Thursday, February 23, 2012

The 1940s at Linton Hall Military School

In my previous post, I wrote about John Phillips of The Mamas and the Papas, who attended Linton Hall from 1942 to 1946. As interesting as it is to know that a celebrity attended the school, I find even more interesting what he has to say about Linton Hall Military School in his autobiography. This is the earliest published account of LHMS by an alumnus that I am aware of.

He doesn't say too much about Linton Hall; it is mentioned mostly only on three pages,
pages 41 -43 of his autobiography, but what little he says makes it sound as bad as the Linton Hall I attended a quarter century after he did. The book also has a couple of photos of John and other cadets in their dress uniform, which looks just like our uniform did. I guess not much changed over so many years.

John entered Linton Hall in the Fall of 1942, shortly after his seventh birthday, and stayed there for four years, through Spring of 1946, just before turning eleven. Sent there because his father had alcohol problems and his mother was at work from 7 a.m. to 7 p.m. (including commuting) he was entrusted to the nuns at Linton Hall.

"I hated the place," he says, even though he earned good grades, made many friends, and played sports.

The current building had not yet been built, and the cadets slept in bunk beds. Shortly after he arrived, his bunkmate told him that when the nuns take cadets to the office to beat them, "they do it to you naked." John misunderstood, thinking it was the nuns who were naked. As funny as that is, it is still awful that a defenseless seven year old would be beaten by adults.

Nuns watched the boys shower back then, too. "Nuns watched us take showers to screen us for [homosexuals.] Of course, that just flushed them out to the gym, the bedrooms, and the woods," he says. If I understand this correctly, it is extremely disturbing that there would have been sexual activity between cadets, especially in an environment with such an age disparity and with officers with so much power. I must say that I never heard any rumors of such activities while I was at Linton Hall Military School.

The brightest aspect of his time there was his mother's weekly visits on Sunday afternoons, when she would take the train from D.C. and then a bus provided by the school. She always brought a picnic lunch, and John "lived for those picnics" and the few hours when he could "forget the inspections and the beatings."

A couple of years after John Phillips left Linton Hall Military School, and was attending a Junior High parochial school, a nun asked him why his parents didn't come to parent-teacher conferences, and John replied that it was because they worked very hard. "No, John, it's because they don't really love you," answered the nun. He slapped her across the cheek.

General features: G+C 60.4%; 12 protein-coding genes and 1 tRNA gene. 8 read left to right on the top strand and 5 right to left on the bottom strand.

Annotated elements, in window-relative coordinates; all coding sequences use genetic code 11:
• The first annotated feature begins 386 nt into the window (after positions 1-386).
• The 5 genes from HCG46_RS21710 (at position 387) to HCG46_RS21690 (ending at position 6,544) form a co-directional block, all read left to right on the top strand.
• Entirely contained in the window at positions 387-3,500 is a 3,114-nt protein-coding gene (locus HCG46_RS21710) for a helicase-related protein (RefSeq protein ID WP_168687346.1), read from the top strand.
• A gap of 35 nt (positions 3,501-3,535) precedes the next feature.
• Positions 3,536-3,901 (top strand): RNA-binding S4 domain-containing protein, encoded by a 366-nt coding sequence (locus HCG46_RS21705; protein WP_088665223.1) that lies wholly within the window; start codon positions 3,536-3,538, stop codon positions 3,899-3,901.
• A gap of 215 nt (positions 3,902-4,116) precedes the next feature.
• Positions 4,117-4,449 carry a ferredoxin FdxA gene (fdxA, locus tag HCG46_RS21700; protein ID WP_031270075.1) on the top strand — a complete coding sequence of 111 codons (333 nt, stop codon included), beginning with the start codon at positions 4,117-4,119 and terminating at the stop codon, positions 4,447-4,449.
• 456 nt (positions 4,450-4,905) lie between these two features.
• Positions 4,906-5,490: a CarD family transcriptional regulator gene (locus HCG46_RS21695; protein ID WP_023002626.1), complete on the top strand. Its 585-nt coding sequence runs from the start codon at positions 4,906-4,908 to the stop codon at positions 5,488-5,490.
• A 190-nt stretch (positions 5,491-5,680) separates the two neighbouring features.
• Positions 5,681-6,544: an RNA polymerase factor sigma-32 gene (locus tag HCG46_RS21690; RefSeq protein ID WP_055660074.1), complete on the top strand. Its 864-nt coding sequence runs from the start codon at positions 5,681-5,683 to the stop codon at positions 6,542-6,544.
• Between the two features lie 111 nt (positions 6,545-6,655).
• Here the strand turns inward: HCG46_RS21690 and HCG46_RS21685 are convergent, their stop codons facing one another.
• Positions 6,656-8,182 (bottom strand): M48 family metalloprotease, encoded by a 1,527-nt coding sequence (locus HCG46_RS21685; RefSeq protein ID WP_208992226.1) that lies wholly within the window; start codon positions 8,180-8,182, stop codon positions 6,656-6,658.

Had John stayed at Linton Hall, he would have graduated around 1949. I am in contact with three alumni who attended Linton Hall Military School during the 1940s, and I will ask them to comment on conditions there.

Source: Phillips, John Papa John - An Autobiography Doubleday & Co. 1986 (hardcover) pages 41-43. Also published in paperback by Dell in 1987
Copyright 2012 by "Linton Hall Cadet."
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Monday, February 20, 2012

John Phillips, famous Linton Hall Military School Alumni

John Phillips of The Mamas and the Papas at Linton Hall

Perhaps the most famous of Linton Hall Military School alumni is John Phillips, singer, songwriter and guitarist of The Mamas and the Papas, a band which reached its peak success during the 1960s with hits such as 'California Dreaming,' 'Monday Monday,' and 'San Francisco (Be sure to wear a flower in your Hair.)'

John Phillips, son of a USMC officer, was born August 30, 1935 on Parris Island, S.C., but grew up in Alexandria, Va.. He entered Linton Hall Military School in the Fall of 1942, at age seven, and became part of the Drum and Bugle Corps. He attended Linton Hall for four years.

John passed away in 2001, at age 65.


The Telegraph, March 30, 2001

Papa John, An Autobiography of John Phillips (with Jim Jerome) Doubleday & Co., 1986

Copyright 2012 by "Linton Hall Cadet."
Please respect copyright by linking to this post instead of copying and pasting.
This blog is not affiliated with Linton Hall Military School and all opinions are those of the author.